Chronic kidney disease: A life course health development perspective

Patrick D. Brophy, Jennifer R. Charlton, J. Bryan Carmody, Kimberly J. Reidy, Lyndsay Harshman, Jeffrey Segar, David Askenazi, David Shoham, Susan P. Bagby

Research output: Chapter in Book/Report/Conference proceedingChapter

10 Scopus citations


Chronic kidney disease (CKD) reflects life events that range from maternal-fetal influences to geriatric exposures. The global direct and indirect costs of CKD are high and include maternal-neonatal hospitalization and treatment, acute kidney injury, dialysis and transplant, missed work, and medications, to name a few. The impact of poor diet, adverse childhood experiences, medication use, and failure to follow consistent public health standards are increasingly appreciated as key influences in the development of CKD. Socioeconomic factors can significantly influence the timing and phenotypic expression in people at risk for developing CKD, although more research is needed to understand these mechanisms. In general, biomedicine has been focused on treating well-established CKD morbidity. This strategy has been short sighted and costly. A more cost-effective approach would focus on early life interventions that hold the potential for mitigating CKD risk and its sequelae. This chapter applies the life course health development principles to review determinants and pathways for CKD evolution and identifies of the gaps in our knowledgebase. We also discuss several research strategies for evaluating the life course health development of CKD.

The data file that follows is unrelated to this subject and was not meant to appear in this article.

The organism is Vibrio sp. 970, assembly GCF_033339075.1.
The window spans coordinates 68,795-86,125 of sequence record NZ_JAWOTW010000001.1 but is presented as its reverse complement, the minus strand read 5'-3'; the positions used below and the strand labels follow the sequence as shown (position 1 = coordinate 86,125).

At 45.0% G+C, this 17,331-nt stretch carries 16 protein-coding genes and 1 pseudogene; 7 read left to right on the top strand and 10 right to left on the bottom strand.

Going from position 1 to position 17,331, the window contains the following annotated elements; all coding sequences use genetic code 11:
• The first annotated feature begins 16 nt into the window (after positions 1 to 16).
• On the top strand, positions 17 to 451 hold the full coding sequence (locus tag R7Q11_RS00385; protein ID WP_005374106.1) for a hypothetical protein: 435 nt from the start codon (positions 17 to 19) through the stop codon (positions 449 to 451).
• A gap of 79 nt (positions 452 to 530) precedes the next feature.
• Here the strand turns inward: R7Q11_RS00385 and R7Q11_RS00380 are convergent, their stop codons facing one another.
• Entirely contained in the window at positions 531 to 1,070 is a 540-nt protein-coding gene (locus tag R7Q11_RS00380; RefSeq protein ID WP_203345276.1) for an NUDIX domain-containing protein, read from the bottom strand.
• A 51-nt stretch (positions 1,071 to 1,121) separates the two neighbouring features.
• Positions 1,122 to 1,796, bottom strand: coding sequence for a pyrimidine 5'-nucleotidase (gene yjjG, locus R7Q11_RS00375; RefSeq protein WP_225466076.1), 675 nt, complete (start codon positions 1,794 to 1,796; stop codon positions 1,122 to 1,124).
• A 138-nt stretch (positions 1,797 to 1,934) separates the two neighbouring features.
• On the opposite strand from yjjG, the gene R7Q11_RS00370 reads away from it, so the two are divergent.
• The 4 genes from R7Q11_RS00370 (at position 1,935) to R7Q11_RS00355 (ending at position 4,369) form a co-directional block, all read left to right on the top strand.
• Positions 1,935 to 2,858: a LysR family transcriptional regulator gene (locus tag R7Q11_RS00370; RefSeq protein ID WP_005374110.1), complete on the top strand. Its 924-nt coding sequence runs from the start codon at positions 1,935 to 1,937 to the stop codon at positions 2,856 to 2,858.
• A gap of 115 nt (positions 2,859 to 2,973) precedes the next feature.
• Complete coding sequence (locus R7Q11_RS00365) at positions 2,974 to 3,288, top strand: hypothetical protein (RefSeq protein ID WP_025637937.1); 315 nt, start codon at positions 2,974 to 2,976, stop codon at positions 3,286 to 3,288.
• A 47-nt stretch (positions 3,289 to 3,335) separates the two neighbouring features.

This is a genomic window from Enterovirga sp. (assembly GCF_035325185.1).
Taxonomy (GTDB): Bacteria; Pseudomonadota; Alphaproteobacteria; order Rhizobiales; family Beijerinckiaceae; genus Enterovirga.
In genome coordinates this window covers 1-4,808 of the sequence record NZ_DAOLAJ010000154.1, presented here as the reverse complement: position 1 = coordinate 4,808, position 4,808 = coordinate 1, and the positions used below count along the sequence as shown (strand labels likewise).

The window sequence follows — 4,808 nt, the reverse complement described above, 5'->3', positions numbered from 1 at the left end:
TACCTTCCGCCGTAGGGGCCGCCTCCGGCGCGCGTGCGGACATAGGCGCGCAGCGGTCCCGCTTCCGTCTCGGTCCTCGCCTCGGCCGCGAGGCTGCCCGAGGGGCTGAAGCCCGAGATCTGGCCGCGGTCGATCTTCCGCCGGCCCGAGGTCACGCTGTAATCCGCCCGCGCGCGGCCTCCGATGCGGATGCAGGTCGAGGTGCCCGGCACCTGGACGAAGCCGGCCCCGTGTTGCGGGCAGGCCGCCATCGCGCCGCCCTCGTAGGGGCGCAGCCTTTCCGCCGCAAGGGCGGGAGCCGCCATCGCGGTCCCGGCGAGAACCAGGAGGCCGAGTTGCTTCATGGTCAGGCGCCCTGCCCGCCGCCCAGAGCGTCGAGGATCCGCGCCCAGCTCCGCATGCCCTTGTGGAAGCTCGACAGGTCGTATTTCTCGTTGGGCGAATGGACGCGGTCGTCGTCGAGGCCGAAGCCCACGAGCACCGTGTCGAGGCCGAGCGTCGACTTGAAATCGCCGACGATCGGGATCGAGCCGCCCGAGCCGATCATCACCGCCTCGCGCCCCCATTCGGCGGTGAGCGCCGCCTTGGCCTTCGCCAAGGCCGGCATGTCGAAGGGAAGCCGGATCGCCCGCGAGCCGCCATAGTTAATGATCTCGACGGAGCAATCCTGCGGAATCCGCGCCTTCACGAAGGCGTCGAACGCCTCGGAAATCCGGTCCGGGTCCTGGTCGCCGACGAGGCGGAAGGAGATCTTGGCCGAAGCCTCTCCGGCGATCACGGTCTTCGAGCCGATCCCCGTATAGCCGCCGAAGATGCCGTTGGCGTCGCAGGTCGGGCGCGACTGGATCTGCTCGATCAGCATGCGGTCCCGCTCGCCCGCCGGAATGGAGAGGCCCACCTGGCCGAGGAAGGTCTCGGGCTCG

Original languageEnglish (US)
Title of host publicationHandbook of Life Course Health Development
PublisherSpringer International Publishing
Number of pages27
ISBN (Electronic)9783319471433
ISBN (Print)9783319471419
StatePublished - Jan 1 2017

ASJC Scopus subject areas

  • Psychology(all)
  • Social Sciences(all)
  • Economics, Econometrics and Finance(all)
  • Business, Management and Accounting(all)
  • Medicine(all)


Dive into the research topics of 'Chronic kidney disease: A life course health development perspective'. Together they form a unique fingerprint.

Cite this